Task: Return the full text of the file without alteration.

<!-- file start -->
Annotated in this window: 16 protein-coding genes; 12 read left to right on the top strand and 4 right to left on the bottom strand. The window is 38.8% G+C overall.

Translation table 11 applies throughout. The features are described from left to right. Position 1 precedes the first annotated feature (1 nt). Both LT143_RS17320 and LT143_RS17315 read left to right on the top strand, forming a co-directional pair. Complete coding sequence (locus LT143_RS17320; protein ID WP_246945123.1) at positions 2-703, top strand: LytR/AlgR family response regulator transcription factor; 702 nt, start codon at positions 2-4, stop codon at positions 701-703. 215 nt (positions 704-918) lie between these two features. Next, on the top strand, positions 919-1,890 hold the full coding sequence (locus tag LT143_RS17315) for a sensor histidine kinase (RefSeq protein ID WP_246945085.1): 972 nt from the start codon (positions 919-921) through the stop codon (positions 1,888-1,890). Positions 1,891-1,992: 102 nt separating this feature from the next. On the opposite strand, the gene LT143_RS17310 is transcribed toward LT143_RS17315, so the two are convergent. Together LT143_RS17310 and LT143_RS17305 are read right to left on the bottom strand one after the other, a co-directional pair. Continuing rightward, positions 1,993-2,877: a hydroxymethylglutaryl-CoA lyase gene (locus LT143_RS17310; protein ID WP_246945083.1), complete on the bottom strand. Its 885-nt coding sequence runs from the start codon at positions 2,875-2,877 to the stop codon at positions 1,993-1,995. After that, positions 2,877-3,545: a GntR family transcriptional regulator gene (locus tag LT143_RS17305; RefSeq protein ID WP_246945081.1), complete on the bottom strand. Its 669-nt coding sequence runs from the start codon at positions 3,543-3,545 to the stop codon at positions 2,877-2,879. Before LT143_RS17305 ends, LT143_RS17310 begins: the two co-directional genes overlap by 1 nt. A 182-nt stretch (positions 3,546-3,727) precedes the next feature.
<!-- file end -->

Annotated in this window: 16 protein-coding genes; 12 read left to right on the top strand and 4 right to left on the bottom strand. The window is 38.8% G+C overall.

Translation table 11 applies throughout. The features are described from left to right. Position 1 precedes the first annotated feature (1 nt). Both LT143_RS17320 and LT143_RS17315 read left to right on the top strand, forming a co-directional pair. Complete coding sequence (locus LT143_RS17320; protein ID WP_246945123.1) at positions 2-703, top strand: LytR/AlgR family response regulator transcription factor; 702 nt, start codon at positions 2-4, stop codon at positions 701-703. 215 nt (positions 704-918) lie between these two features. Next, on the top strand, positions 919-1,890 hold the full coding sequence (locus tag LT143_RS17315) for a sensor histidine kinase (RefSeq protein ID WP_246945085.1): 972 nt from the start codon (positions 919-921) through the stop codon (positions 1,888-1,890). Positions 1,891-1,992: 102 nt separating this feature from the next. On the opposite strand, the gene LT143_RS17310 is transcribed toward LT143_RS17315, so the two are convergent. Together LT143_RS17310 and LT143_RS17305 are read right to left on the bottom strand one after the other, a co-directional pair. Continuing rightward, positions 1,993-2,877: a hydroxymethylglutaryl-CoA lyase gene (locus LT143_RS17310; protein ID WP_246945083.1), complete on the bottom strand. Its 885-nt coding sequence runs from the start codon at positions 2,875-2,877 to the stop codon at positions 1,993-1,995. After that, positions 2,877-3,545: a GntR family transcriptional regulator gene (locus tag LT143_RS17305; RefSeq protein ID WP_246945081.1), complete on the bottom strand. Its 669-nt coding sequence runs from the start codon at positions 3,543-3,545 to the stop codon at positions 2,877-2,879. Before LT143_RS17305 ends, LT143_RS17310 begins: the two co-directional genes overlap by 1 nt. A 182-nt stretch (positions 3,546-3,727) precedes the next feature.